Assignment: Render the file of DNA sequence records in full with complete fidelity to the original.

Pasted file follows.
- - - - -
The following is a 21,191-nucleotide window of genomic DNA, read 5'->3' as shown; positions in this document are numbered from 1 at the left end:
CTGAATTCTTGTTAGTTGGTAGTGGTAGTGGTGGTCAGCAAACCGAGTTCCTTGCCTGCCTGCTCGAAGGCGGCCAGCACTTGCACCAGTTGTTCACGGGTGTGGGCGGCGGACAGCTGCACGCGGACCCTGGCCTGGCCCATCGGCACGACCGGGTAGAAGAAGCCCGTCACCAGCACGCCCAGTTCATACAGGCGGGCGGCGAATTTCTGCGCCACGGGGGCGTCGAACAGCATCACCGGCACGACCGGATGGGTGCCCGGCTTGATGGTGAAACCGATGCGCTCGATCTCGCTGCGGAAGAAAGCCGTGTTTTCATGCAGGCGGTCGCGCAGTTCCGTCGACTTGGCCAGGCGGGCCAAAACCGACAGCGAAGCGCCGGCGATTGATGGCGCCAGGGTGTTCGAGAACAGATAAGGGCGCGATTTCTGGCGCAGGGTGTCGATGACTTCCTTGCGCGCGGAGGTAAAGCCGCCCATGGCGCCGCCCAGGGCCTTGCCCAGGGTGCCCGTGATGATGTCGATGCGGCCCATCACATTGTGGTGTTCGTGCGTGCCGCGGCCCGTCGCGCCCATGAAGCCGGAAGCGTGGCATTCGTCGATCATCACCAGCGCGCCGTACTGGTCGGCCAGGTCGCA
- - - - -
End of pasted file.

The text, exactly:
The following is a 21,191-nucleotide window of genomic DNA, read 5'->3' as shown; positions in this document are numbered from 1 at the left end:
CTGAATTCTTGTTAGTTGGTAGTGGTAGTGGTGGTCAGCAAACCGAGTTCCTTGCCTGCCTGCTCGAAGGCGGCCAGCACTTGCACCAGTTGTTCACGGGTGTGGGCGGCGGACAGCTGCACGCGGACCCTGGCCTGGCCCATCGGCACGACCGGGTAGAAGAAGCCCGTCACCAGCACGCCCAGTTCATACAGGCGGGCGGCGAATTTCTGCGCCACGGGGGCGTCGAACAGCATCACCGGCACGACCGGATGGGTGCCCGGCTTGATGGTGAAACCGATGCGCTCGATCTCGCTGCGGAAGAAAGCCGTGTTTTCATGCAGGCGGTCGCGCAGTTCCGTCGACTTGGCCAGGCGGGCCAAAACCGACAGCGAAGCGCCGGCGATTGATGGCGCCAGGGTGTTCGAGAACAGATAAGGGCGCGATTTCTGGCGCAGGGTGTCGATGACTTCCTTGCGCGCGGAGGTAAAGCCGCCCATGGCGCCGCCCAGGGCCTTGCCCAGGGTGCCCGTGATGATGTCGATGCGGCCCATCACATTGTGGTGTTCGTGCGTGCCGCGGCCCGTCGCGCCCATGAAGCCGGAAGCGTGGCATTCGTCGATCATCACCAGCGCGCCGTACTGGTCGGCCAGGTCGCA